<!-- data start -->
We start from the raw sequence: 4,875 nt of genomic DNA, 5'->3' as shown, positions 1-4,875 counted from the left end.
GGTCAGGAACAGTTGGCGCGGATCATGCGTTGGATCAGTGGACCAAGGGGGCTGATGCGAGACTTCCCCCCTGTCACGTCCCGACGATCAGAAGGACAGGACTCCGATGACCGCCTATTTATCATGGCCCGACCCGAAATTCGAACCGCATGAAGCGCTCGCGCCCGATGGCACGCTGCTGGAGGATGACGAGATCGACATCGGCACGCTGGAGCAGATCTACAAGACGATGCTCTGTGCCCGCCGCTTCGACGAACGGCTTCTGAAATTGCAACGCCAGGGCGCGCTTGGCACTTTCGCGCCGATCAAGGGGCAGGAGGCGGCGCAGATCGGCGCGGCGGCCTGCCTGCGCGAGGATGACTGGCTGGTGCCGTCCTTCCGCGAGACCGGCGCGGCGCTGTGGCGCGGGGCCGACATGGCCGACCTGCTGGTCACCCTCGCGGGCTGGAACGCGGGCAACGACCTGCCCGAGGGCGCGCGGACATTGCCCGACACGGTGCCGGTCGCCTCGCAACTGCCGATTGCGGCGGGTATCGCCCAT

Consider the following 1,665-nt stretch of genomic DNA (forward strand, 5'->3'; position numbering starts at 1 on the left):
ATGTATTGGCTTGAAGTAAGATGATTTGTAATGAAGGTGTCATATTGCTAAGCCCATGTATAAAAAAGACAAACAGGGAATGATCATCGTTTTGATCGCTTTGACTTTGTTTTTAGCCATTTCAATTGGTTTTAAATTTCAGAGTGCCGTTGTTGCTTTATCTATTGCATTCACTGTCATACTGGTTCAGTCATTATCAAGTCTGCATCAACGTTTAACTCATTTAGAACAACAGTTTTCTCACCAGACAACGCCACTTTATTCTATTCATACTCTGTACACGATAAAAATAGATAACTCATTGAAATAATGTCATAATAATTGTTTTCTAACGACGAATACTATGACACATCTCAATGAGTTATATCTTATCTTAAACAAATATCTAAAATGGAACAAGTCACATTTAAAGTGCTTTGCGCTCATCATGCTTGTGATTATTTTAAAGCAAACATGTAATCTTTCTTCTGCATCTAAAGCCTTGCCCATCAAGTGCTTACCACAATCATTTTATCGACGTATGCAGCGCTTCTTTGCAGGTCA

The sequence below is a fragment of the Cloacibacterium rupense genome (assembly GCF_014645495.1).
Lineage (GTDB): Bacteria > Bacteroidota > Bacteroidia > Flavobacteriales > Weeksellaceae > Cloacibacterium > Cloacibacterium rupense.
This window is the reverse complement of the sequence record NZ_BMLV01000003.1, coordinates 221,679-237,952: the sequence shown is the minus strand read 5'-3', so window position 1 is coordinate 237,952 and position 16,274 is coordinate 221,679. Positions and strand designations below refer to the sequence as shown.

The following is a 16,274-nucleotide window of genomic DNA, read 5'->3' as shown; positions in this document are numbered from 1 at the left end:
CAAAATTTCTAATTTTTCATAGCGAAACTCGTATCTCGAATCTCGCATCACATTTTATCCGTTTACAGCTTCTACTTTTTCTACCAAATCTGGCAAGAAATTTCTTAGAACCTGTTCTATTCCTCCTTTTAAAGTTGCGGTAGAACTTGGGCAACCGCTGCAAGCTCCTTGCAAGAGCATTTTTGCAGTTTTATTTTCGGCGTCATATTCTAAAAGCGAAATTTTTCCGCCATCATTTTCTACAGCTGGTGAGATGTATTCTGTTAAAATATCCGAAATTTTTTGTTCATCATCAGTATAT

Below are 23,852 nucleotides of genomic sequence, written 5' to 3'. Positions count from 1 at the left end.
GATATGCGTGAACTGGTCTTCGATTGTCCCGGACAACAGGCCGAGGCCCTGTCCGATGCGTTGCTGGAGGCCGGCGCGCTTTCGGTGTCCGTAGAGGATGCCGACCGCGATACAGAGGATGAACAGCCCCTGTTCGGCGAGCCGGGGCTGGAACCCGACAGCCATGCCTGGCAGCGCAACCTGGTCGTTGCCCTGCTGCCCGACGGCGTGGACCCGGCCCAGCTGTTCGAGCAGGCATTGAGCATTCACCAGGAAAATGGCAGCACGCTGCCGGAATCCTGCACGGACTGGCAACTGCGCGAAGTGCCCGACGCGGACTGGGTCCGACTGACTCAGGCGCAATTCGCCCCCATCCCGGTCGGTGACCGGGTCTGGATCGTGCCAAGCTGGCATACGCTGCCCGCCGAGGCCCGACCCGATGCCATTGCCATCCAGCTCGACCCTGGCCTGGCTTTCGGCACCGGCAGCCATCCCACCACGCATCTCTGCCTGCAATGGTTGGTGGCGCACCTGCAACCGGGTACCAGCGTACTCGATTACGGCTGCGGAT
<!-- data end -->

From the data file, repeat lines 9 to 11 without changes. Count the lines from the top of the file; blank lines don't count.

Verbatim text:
CAAAATTTCTAATTTTTCATAGCGAAACTCGTATCTCGAATCTCGCATCACATTTTATCCGTTTACAGCTTCTACTTTTTCTACCAAATCTGGCAAGAAATTTCTTAGAACCTGTTCTATTCCTCCTTTTAAAGTTGCGGTAGAACTTGGGCAACCGCTGCAAGCTCCTTGCAAGAGCATTTTTGCAGTTTTATTTTCGGCGTCATATTCTAAAAGCGAAATTTTTCCGCCATCATTTTCTACAGCTGGTGAGATGTATTCTGTTAAAATATCCGAAATTTTTTGTTCATCATCAGTATAT

Below are 23,852 nucleotides of genomic sequence, written 5' to 3'. Positions count from 1 at the left end.
GATATGCGTGAACTGGTCTTCGATTGTCCCGGACAACAGGCCGAGGCCCTGTCCGATGCGTTGCTGGAGGCCGGCGCGCTTTCGGTGTCCGTAGAGGATGCCGACCGCGATACAGAGGATGAACAGCCCCTGTTCGGCGAGCCGGGGCTGGAACCCGACAGCCATGCCTGGCAGCGCAACCTGGTCGTTGCCCTGCTGCCCGACGGCGTGGACCCGGCCCAGCTGTTCGAGCAGGCATTGAGCATTCACCAGGAAAATGGCAGCACGCTGCCGGAATCCTGCACGGACTGGCAACTGCGCGAAGTGCCCGACGCGGACTGGGTCCGACTGACTCAGGCGCAATTCGCCCCCATCCCGGTCGGTGACCGGGTCTGGATCGTGCCAAGCTGGCATACGCTGCCCGCCGAGGCCCGACCCGATGCCATTGCCATCCAGCTCGACCCTGGCCTGGCTTTCGGCACCGGCAGCCATCCCACCACGCATCTCTGCCTGCAATGGTTGGTGGCGCACCTGCAACCGGGTACCAGCGTACTCGATTACGGCTGCGGAT